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Polar Biology

, Volume 37, Issue 2, pp 193–203 | Cite as

Contribution of allochthonous resources to breeding in a high-arctic avian predator

  • Jean-Rémi Julien
  • Pierre Legagneux
  • Gilles Gauthier
  • R. I. Guy Morrison
  • Jean-François Therrien
  • Joël Bêty
Original Paper

Abstract

Allochthonous input of resources (i.e., originating from a place other than where they are found) can have a significant impact on food availability for consumers. We assessed the impact of an allochthonous source of food (the sewage outfall stream of a military base) on an avian predator breeding in a low-productivity, high-arctic site (Alert, 83°N, 62°W, Ellesmere Island), the long-tailed skua (Stercorarius longicaudus). We collected blood samples throughout the breeding season during two contrasting years of lemming abundance to characterize diet composition of skuas and evaluated the contribution of the anthropogenic and lemming food sources using stable isotopes (carbon 13C and nitrogen 15N). The isotopic signature of skuas changed seasonally because they switch from a marine to a terrestrial diet when they come ashore to breed but also differed between the 2 years of the study. Anthropogenic food source accounted for 33 % of the summer diet but this proportion varied between years, from 41 % (5–95 ‰: 13–59 %) in a year of low lemming abundance to 16 % (5–95 ‰: 10–21 %) in a high year. Skua nest density recorded in years of low lemming abundance at Alert (0.15 nests/km2) was higher than at any other comparable arctic sites (0–0.02 nests/km2). Overall, the use of an anthropogenic food sources apparently subsidizes skua reproduction at this site, which could affect the food web of this low-productivity ecosystem.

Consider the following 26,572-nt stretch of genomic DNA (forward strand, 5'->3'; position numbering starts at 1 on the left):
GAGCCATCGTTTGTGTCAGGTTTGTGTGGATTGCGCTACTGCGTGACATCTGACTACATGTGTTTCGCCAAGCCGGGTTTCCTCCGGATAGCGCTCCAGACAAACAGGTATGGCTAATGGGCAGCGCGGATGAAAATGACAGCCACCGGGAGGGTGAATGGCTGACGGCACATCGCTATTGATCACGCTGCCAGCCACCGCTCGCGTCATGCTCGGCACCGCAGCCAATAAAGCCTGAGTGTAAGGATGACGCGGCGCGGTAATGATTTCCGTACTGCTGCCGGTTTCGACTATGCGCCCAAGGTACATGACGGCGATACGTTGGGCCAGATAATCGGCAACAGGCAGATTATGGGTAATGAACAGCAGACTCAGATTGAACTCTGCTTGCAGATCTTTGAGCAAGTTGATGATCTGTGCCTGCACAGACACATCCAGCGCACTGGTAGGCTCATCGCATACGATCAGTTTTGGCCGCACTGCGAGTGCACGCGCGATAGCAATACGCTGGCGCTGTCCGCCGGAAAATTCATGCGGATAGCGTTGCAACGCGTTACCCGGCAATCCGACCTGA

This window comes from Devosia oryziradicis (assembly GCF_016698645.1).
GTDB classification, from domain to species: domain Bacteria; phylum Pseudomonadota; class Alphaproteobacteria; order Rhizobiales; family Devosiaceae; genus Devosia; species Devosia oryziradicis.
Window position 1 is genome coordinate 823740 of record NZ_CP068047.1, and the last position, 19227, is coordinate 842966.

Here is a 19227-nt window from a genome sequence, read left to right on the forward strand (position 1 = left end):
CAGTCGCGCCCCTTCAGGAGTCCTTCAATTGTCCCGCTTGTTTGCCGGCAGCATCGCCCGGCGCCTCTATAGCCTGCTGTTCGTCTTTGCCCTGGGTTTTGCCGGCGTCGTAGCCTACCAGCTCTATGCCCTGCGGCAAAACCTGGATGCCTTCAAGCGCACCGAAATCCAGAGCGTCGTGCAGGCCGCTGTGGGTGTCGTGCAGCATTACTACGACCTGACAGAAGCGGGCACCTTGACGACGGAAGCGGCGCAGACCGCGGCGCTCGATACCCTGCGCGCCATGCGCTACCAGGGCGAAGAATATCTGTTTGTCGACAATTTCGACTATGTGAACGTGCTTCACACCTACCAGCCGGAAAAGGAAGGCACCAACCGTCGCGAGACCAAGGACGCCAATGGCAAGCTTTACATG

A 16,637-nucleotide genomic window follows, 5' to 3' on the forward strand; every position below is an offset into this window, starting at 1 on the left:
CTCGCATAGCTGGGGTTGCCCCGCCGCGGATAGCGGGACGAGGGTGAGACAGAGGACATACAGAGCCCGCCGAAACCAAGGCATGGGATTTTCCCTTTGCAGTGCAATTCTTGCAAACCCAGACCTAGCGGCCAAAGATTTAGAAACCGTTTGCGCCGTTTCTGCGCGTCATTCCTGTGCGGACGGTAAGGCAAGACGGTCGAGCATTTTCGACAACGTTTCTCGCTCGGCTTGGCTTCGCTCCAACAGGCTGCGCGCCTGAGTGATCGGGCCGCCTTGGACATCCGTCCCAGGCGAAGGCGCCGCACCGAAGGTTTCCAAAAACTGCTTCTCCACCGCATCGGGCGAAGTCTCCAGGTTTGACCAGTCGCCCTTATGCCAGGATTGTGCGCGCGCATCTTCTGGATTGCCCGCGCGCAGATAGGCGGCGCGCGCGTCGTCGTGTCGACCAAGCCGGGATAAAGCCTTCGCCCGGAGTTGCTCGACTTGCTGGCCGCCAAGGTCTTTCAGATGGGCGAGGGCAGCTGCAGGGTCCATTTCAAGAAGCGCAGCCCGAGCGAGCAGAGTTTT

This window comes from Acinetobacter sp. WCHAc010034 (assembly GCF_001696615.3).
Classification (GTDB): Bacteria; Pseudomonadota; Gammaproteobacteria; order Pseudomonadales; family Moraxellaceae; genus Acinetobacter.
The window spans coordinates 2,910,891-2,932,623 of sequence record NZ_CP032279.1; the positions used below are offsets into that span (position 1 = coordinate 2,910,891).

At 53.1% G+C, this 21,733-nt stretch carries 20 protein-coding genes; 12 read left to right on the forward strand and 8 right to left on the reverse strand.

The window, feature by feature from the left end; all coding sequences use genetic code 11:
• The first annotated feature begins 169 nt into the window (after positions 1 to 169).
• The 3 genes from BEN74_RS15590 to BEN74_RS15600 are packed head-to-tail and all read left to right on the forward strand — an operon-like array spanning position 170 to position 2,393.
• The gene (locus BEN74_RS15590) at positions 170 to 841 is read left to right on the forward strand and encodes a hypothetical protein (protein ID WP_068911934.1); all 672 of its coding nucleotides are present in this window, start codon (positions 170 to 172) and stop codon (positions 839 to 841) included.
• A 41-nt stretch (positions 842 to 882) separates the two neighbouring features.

Keywords

Anthropogenic food source Diet composition Long-tailed skua Lemming abundance Stercorarius longicaudus Stable isotopes 

Notes

Acknowledgments

We thank the Canadian Armed Forces and Environment Canada for permission to work at Alert and the staff of the Canadian Forces Station for their very professional and extensive support. We thank F. Vézina, J. Carrier, M. Cloutier, and C. Morrison for field assistance, A. Tarroux for technical assistance with SIAR, and F. Rousseu for help with statistical analyses. We are very grateful to B. Walter for his excellent nest searching during summer 2003. We are greatly indebted to G. Yannic for kindly sexing the birds. We also thank M.-C. Cadieux and all members of Gauthier’s laboratory at Laval for fruitful discussions and comments on this project, as well as P. Flint for his comments on our original manuscript. Financial support was provided by the International Polar Year program of the Government of Canada, the Natural Science and Engineering Research Council of Canada, the National Wildlife Research Centre of Environment Canada, the Centre d’Études Nordiques, and the Université du Québec à Rimouski.

Supplementary material

300_2013_1423_MOESM1_ESM.docx (2.2 mb)
Supplementary material 1 (DOCX 2248 kb)

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Copyright information

© Springer-Verlag Berlin Heidelberg 2013

Authors and Affiliations

  • Jean-Rémi Julien
    • 1
  • Pierre Legagneux
    • 2
  • Gilles Gauthier
    • 1
  • R. I. Guy Morrison
    • 3
  • Jean-François Therrien
    • 1
    • 4
  • Joël Bêty
    • 2
  1. 1.Département de biologie and Centre d’études nordiques, Pavillon VachonUniversité Laval QuébecQuébec CityCanada
  2. 2.Département de biologie and Centre d’études nordiquesUniversité du Québec à RimouskiRimouskiCanada
  3. 3.Canadian Wildlife Service, National Wildlife Research CentreCarleton UniversityOttawaCanada
  4. 4.Hawk Mountain SanctuaryOrwigsburgUSA

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